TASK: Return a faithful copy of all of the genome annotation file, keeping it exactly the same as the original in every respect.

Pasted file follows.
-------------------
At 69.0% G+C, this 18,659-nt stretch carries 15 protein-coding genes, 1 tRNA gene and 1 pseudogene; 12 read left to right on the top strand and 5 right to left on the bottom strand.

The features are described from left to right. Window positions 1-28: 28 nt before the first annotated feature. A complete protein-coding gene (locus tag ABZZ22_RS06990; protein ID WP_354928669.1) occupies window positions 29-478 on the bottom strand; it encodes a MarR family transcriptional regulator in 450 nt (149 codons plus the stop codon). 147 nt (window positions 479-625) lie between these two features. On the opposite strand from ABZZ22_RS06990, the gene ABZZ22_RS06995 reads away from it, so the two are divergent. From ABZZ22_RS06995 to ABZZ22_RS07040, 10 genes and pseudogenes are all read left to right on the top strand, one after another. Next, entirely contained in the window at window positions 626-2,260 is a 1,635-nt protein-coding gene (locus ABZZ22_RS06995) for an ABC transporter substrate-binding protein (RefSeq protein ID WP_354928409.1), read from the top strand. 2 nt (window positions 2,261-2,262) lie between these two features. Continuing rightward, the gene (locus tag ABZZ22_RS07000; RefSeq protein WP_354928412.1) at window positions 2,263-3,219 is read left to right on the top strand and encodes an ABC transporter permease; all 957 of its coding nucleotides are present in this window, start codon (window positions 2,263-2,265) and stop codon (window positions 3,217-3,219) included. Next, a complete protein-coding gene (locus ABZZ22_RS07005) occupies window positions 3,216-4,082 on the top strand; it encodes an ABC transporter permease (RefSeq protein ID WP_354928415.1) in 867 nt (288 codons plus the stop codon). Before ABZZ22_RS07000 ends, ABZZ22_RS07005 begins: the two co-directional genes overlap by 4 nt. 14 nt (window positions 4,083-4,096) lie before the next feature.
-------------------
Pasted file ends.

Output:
At 69.0% G+C, this 18,659-nt stretch carries 15 protein-coding genes, 1 tRNA gene and 1 pseudogene; 12 read left to right on the top strand and 5 right to left on the bottom strand.

The features are described from left to right. Window positions 1-28: 28 nt before the first annotated feature. A complete protein-coding gene (locus tag ABZZ22_RS06990; protein ID WP_354928669.1) occupies window positions 29-478 on the bottom strand; it encodes a MarR family transcriptional regulator in 450 nt (149 codons plus the stop codon). 147 nt (window positions 479-625) lie between these two features. On the opposite strand from ABZZ22_RS06990, the gene ABZZ22_RS06995 reads away from it, so the two are divergent. From ABZZ22_RS06995 to ABZZ22_RS07040, 10 genes and pseudogenes are all read left to right on the top strand, one after another. Next, entirely contained in the window at window positions 626-2,260 is a 1,635-nt protein-coding gene (locus ABZZ22_RS06995) for an ABC transporter substrate-binding protein (RefSeq protein ID WP_354928409.1), read from the top strand. 2 nt (window positions 2,261-2,262) lie between these two features. Continuing rightward, the gene (locus tag ABZZ22_RS07000; RefSeq protein WP_354928412.1) at window positions 2,263-3,219 is read left to right on the top strand and encodes an ABC transporter permease; all 957 of its coding nucleotides are present in this window, start codon (window positions 2,263-2,265) and stop codon (window positions 3,217-3,219) included. Next, a complete protein-coding gene (locus ABZZ22_RS07005) occupies window positions 3,216-4,082 on the top strand; it encodes an ABC transporter permease (RefSeq protein ID WP_354928415.1) in 867 nt (288 codons plus the stop codon). Before ABZZ22_RS07000 ends, ABZZ22_RS07005 begins: the two co-directional genes overlap by 4 nt. 14 nt (window positions 4,083-4,096) lie before the next feature.